When the school district in Mount Vernon, New York, faced a dire budget crisis, officials decided to eliminate all high school sports teams for the 2008-2009 school year.
Parents were outraged. Students were devastated. In this working-class Westchester County community, sports are a crucial way to keep kids in school.
To the rescue: the Mount Vernon Educational Foundation. Like similar organizations around the country, it was formed by parents specifically to raise money for enrichment programs. The coaches and school district asked the group, started in 2003, to spearhead a fundraising campaign to restore the highly ranked athletics lineup.
The response was swift—and awesome. A rival high school contributed $800 from ticket and raffle sales. Former Mount Vernon residents Denzel Washington and Ben Gordon of the Chicago Bulls made highly publicized donations. A couple from a neighboring community asked that wedding guests give money to the foundation rather than buy registry gifts, netting more than $15,000.
In the end, nearly $1 million was raised and the kids were back in action. The following year, the school district lost some middle school teams, but managed to find money in its budget to preserve sports at the high school level.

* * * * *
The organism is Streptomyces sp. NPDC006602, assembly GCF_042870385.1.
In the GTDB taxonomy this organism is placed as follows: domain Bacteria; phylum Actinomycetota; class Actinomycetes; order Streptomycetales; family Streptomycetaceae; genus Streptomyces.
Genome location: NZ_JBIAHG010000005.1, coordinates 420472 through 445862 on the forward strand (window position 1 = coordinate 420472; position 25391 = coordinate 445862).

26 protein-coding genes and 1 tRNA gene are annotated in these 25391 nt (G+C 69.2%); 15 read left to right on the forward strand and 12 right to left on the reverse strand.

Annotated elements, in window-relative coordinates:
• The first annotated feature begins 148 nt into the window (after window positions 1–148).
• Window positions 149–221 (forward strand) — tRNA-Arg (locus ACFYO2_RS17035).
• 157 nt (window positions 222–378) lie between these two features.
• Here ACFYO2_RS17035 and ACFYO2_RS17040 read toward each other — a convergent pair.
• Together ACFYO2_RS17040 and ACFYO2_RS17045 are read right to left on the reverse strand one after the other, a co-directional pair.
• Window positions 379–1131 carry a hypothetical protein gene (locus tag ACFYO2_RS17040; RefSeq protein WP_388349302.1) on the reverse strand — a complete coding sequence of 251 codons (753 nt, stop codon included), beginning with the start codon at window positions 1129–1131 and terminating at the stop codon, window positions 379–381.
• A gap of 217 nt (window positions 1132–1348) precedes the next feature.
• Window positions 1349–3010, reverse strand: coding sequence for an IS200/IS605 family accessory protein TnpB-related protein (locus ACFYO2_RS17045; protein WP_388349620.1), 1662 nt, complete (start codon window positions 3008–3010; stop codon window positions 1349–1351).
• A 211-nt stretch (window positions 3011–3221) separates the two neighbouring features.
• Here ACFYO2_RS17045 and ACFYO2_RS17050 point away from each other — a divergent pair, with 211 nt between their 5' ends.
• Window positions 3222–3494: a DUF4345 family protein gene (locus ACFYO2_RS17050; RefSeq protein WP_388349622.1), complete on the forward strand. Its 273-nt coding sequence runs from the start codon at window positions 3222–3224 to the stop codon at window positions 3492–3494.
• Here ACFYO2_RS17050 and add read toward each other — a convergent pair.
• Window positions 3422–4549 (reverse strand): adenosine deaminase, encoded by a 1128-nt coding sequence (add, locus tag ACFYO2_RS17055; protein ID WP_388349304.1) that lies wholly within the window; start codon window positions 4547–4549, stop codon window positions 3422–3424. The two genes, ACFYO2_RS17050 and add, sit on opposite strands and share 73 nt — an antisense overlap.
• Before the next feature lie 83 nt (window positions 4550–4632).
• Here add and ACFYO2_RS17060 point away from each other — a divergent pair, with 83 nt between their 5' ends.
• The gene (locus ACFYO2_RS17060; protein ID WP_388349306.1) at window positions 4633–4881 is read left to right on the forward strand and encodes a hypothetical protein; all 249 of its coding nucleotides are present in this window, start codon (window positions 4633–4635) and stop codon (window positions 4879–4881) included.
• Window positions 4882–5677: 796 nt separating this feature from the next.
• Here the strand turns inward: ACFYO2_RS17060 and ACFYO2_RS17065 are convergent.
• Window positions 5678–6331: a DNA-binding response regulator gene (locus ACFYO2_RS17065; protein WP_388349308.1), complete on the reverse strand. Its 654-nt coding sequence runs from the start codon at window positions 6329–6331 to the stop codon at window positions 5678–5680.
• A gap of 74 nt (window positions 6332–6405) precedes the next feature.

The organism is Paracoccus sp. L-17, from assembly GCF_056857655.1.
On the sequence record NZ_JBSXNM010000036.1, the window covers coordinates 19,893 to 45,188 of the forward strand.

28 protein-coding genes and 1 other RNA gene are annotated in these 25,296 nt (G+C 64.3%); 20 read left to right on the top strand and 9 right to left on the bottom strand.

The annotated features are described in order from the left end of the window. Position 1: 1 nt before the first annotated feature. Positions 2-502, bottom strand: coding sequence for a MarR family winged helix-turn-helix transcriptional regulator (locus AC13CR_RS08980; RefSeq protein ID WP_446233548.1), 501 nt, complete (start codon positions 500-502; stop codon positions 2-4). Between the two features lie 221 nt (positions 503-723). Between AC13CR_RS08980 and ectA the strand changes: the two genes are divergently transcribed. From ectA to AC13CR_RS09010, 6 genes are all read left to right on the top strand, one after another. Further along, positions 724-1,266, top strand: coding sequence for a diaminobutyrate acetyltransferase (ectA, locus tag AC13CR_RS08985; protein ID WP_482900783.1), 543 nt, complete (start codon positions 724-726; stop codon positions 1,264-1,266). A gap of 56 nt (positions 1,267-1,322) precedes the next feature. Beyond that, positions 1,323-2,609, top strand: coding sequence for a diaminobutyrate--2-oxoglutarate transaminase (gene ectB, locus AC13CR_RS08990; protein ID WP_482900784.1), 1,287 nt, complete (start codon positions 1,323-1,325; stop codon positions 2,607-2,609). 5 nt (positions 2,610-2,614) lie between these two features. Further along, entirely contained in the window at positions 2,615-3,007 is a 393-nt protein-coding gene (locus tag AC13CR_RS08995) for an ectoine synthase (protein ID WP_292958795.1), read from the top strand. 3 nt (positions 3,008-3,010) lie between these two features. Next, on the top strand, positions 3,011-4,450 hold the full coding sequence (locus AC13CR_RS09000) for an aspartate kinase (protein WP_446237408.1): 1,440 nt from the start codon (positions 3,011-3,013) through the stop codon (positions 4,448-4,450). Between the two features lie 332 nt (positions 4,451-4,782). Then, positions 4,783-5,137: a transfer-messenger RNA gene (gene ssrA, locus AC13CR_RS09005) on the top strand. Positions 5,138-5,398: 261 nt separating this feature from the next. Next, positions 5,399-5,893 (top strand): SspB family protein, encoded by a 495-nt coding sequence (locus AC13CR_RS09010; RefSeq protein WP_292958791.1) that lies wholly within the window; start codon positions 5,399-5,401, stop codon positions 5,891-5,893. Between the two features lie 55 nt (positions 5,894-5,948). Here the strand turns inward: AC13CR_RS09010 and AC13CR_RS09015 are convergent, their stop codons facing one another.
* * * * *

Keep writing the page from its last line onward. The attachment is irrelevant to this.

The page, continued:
"The goal was to keep the athletes in school, help them graduate and attend college," says Ronnie Cox, president of the foundation.
There was no question of going back, hat in hand, to ask for more private donations.
That's because while it can be relatively easy to whip up support for a one-time campaign, it's much harder to score big donations on an ongoing basis.
"I made it very clear to the school board and the superintendent that this was a one-time emergency that should not have to be repeated," says Cox. "It's the responsibility of the school board and superintendent to manage the resources to meet the community's needs. The foundation will partner with the school district, but not replace it."
The Mount Vernon story exemplifies the best and worst of school fundraising in these tough times. People can be incredibly generous. But you can't repeatedly ask everyone to open their wallets.